Price List for all breeds of ducks (per each duck/duckling):
Day old to 1 week – $8
1 week to 2 weeks – $9
2 weeks to 3 weeks – $10
etc. at $1 / week until max is reached.
Max: Pekin / Muscovy Males = $30; Muscovy Females / Ancona = $25
Price List for Embden Geese (per each goose/gosling):
Day old to 1 week – Males = $15; Females = $25
1 week to 2 weeks – Males = $16.50; Females = $26.50
2 weeks to 3 weeks – Males = $18; Females = $28
etc. at $1.50 / week until max price reached of Males = $75; Females = $125
Proven Breeders = $225/pair
Price List for Pilgrim Geese (per each goose/gosling):
Day old to 1 week – Males = $20; Females = $50
1 week to 2 weeks – Males = $21.50; Females = $51.50
2 weeks to 3 weeks – Males = $23; Females = $53
etc. at $1.50 / week until max price reached of Males = $90; Females = $150
Proven Breeders = $275/pair
Please contact us so we can discuss the ducklings and goslings we have upcoming, or to reserve some birds.
Eggs for Hatching
Our Duck Eggs for Hatching are available now ($24.00 / dozen). If we have any Pilgrim Goose eggs available for hatching (totally not likely as of June 2, 2023), they will be $7.50/each (2 for $15).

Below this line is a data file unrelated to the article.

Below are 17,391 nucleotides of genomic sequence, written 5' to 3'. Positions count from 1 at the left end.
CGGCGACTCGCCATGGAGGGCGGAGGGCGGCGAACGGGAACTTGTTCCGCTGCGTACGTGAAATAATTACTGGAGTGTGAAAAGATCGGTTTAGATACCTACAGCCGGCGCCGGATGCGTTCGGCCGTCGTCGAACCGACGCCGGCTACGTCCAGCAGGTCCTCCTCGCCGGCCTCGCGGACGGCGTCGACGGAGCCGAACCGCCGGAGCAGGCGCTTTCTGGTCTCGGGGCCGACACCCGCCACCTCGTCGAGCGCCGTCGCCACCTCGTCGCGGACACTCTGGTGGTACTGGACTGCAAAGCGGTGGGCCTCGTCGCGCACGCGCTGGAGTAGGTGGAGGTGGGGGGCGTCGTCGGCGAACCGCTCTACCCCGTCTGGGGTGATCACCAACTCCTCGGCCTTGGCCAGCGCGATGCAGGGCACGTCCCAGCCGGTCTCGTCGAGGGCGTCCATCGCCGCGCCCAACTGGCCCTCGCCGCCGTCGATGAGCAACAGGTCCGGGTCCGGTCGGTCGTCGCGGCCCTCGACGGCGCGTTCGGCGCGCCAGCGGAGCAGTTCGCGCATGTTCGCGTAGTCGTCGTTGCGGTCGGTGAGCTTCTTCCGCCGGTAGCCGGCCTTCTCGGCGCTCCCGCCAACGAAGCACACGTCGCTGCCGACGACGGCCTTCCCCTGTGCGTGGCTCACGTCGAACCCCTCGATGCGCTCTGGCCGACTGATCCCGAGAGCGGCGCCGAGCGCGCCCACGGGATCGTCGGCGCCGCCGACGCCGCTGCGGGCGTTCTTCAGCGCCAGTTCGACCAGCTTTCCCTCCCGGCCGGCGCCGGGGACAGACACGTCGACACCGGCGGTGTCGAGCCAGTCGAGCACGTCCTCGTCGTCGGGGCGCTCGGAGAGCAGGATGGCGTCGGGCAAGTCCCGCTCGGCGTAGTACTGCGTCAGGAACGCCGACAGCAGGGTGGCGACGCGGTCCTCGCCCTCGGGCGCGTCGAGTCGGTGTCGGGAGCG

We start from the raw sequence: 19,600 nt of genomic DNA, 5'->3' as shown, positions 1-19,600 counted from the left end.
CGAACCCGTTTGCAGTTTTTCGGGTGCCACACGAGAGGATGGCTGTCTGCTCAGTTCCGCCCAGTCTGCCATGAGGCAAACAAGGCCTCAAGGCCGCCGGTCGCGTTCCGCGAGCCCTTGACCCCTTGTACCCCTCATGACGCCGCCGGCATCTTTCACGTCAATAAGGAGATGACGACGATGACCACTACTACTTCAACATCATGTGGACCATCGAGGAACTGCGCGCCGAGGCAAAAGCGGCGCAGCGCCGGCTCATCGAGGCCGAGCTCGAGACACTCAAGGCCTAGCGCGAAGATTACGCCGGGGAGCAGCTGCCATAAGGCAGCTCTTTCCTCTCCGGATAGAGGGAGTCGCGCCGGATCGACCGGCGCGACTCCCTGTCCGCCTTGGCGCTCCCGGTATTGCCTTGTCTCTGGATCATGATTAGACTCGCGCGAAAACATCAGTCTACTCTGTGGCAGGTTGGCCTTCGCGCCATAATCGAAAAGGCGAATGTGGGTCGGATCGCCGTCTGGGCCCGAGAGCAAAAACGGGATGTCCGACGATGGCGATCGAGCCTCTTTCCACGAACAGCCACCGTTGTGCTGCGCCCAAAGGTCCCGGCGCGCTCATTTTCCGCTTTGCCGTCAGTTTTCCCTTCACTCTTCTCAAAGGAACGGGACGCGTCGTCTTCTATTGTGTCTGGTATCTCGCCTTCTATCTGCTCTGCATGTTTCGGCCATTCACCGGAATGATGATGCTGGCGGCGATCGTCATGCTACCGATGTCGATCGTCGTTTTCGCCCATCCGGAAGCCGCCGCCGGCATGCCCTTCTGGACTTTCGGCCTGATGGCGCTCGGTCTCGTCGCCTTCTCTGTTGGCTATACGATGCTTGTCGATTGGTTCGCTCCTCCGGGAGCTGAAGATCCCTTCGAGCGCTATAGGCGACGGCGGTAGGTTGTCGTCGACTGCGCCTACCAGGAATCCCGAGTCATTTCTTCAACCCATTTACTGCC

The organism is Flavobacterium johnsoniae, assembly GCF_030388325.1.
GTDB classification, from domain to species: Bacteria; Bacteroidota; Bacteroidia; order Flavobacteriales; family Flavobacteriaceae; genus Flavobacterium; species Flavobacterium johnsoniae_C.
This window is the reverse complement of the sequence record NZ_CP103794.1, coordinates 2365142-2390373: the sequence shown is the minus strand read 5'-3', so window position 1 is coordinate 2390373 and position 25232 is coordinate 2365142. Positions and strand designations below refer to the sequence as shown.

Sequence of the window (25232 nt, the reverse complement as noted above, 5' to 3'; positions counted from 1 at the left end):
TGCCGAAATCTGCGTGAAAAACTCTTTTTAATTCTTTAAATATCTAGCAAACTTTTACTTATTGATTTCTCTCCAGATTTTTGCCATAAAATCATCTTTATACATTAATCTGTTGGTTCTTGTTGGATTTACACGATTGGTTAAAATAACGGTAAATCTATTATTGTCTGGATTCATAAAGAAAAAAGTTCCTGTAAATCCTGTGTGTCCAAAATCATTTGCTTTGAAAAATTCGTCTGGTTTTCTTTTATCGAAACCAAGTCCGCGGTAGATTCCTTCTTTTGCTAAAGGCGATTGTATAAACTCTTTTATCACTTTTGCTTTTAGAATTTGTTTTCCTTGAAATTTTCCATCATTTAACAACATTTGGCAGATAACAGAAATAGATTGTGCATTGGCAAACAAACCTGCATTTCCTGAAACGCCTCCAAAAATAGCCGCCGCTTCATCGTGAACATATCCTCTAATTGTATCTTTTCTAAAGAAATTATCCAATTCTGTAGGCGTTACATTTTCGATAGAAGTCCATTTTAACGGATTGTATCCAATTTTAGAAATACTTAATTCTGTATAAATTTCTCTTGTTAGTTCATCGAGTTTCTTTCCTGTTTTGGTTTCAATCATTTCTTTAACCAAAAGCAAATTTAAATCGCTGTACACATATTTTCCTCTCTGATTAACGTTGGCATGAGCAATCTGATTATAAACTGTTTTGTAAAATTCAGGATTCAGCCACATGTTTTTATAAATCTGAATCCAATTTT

Our Breeders (NOT for Sale) as of November 2023:
- One mature gander (from Metzer in California) and three mature geese raised from Wake Forest (NC), Maryland, and California stock.
- I have two sources of Embden Geese. One source are from Show Quality Geese. The other source are from Metzer.
- Breeder flocks originally from Virginia and North Carolina.
- Five hens. They were all hatched around February 2021 and are from the west New Bern area.
- Ducklings originally from Tractor Supply in March 2022. These are EXCELLENT egg layers!
As a little history lesson, it is difficult to tease the facts from the romance in the origin of the Pilgrim goose. Popularly thought to have come to America with the pilgrims, the Pilgrim goose, as we know it, is a recently developed breed. The sex of both goslings and mature Pilgrim geese can be distinguished by the color. This is known as auto-sexing.